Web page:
I saw what had been worked out, and it was just going to be silly. And so we rejiggered it so it was something that would look good as one shot. There’s some things that you can do more elaborately and there’s some that are more [brings hands together and makes a schhhtut sound]. The thing that I couldn’t believe how well it came off was the Travolta crane coming down through the trees and finding all the dancers. And then the assistant director had the idea of having all the extras skipping and dancing in the background, I know a lot of people don’t notice that at first. Then we had the campus cop, who I knew we had from the sequence we shot earlier in the day, so we had him skipping after the other dancers, which was a funny thing.
And so it was just a lucky afternoon, a very lucky afternoon.
So you were quite involved in how the choreography played out?
I mean I was involved but I don’t want to take anything away from Justin Cerne and what he was doing because the mechanics of how it was done, I have no idea. When he made the dance craze he had a Macarena kind of thing so for the Sambola, I’m not very fond of the Macarena, I said why don’t we take just the most fun moving parts, the parts where the couples get to play with each other and move together, the fun parts of the tango, the cha cha and others and put them together. That’s how we did the Sambola.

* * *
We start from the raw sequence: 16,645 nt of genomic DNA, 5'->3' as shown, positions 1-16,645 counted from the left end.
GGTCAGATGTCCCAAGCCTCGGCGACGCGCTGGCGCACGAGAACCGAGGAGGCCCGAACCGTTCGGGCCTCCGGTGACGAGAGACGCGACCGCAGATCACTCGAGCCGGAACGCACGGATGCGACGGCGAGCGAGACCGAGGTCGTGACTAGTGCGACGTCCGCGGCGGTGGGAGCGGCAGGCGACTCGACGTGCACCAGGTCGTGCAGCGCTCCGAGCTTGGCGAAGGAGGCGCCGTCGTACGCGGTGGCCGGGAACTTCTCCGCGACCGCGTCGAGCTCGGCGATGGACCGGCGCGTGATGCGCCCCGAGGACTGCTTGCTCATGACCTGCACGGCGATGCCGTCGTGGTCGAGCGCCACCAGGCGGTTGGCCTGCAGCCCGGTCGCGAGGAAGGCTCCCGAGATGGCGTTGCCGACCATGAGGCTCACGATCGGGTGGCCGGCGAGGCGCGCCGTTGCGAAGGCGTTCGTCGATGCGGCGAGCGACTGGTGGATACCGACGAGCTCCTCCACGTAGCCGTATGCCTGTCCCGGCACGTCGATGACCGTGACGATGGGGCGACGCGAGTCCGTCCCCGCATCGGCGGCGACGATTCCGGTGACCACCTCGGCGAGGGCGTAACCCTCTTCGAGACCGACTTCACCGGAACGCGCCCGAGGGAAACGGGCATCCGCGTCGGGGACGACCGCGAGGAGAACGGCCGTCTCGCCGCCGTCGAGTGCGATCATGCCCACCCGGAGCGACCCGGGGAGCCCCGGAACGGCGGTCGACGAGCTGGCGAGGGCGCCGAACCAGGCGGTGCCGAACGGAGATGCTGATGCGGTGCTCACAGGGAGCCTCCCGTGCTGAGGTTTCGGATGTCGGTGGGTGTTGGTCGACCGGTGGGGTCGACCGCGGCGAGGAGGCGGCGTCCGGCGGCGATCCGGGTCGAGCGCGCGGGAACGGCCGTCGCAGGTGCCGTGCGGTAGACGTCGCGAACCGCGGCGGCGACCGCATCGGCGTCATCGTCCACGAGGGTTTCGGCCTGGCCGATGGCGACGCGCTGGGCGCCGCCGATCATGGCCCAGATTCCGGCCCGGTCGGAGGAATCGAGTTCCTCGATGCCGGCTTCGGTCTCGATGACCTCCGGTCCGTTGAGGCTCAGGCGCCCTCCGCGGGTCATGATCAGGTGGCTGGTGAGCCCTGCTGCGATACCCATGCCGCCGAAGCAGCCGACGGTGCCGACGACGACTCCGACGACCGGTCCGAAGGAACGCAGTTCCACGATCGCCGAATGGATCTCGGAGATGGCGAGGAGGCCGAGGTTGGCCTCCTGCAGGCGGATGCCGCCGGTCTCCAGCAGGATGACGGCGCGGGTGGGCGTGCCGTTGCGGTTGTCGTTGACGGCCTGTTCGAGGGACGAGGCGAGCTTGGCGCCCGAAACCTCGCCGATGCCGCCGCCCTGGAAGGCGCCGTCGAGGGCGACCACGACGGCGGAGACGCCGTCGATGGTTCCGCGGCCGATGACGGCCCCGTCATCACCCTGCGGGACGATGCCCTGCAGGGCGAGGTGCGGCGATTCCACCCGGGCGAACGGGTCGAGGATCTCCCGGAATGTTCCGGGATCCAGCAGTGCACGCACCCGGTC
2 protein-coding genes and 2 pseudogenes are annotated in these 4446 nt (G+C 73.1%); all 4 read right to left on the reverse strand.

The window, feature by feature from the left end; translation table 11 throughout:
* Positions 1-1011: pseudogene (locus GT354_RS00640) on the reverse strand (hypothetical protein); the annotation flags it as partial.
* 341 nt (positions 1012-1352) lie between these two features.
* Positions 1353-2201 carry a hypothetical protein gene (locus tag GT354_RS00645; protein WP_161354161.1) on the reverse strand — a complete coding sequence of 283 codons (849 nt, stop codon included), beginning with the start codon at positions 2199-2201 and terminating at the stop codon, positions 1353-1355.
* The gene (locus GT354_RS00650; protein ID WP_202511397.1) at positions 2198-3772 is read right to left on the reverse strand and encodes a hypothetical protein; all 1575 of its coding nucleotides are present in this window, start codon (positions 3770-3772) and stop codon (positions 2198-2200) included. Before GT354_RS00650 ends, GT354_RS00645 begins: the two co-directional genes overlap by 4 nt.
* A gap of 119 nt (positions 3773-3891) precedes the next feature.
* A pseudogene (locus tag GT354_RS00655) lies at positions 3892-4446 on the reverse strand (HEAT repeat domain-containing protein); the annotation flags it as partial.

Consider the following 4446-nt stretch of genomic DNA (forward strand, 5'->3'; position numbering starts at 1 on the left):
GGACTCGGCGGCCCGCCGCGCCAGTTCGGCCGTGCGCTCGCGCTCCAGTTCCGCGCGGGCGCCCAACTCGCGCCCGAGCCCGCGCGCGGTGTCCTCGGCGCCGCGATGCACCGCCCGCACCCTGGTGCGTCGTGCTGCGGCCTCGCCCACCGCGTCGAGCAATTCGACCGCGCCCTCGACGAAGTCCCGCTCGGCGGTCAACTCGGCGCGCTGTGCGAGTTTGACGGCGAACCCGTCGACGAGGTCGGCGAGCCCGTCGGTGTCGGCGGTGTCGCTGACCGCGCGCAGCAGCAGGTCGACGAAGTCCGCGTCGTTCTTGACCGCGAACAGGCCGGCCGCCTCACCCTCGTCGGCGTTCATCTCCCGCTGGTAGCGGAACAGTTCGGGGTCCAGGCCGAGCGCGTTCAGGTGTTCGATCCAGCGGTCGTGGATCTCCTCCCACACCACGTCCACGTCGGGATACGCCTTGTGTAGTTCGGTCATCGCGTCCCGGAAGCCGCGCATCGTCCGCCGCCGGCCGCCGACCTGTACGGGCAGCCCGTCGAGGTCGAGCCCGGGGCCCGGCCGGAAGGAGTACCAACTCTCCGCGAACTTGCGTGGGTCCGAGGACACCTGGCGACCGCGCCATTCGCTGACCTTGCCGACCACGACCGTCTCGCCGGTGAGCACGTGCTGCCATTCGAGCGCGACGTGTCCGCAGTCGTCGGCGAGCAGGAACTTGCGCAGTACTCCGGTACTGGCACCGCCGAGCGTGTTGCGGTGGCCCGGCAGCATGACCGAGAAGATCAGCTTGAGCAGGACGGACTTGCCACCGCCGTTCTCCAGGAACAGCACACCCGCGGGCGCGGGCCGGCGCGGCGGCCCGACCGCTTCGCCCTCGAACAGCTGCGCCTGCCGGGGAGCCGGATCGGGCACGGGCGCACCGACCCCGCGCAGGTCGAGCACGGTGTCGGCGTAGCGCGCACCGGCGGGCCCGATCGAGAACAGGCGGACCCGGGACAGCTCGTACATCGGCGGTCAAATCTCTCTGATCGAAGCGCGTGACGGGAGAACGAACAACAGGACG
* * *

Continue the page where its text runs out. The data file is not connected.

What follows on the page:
You talked a little about improvising in the choreography on set, you don’t do that with the dialogue though?
No. I wouldn’t say necessarily they are improvised because the only area we rehearsed was the dancing so in at least one day, maybe more, Justin was rehearsing with the dancers. Some we then partially went a different way with but we had an idea of what it would be for everything. I think that’s good, you have your idea, that you can use but then you can adjust it in the circumstances to be something else. I’m getting a little rehearsal adverse so the actors who like rehearsal really liked the fact that they danced in the days before the shoot because it got them to know the other players, they got comfortable with each other physically. For Greta for instance, who likes to rehearse, and frankly I didn’t know she likes to rehearse. I listened to all her interviews and the interviews we did together and I learnt a lot of things I hadn’t realised. I think I’d like to do the publicity tour before the film next time. [Laughs]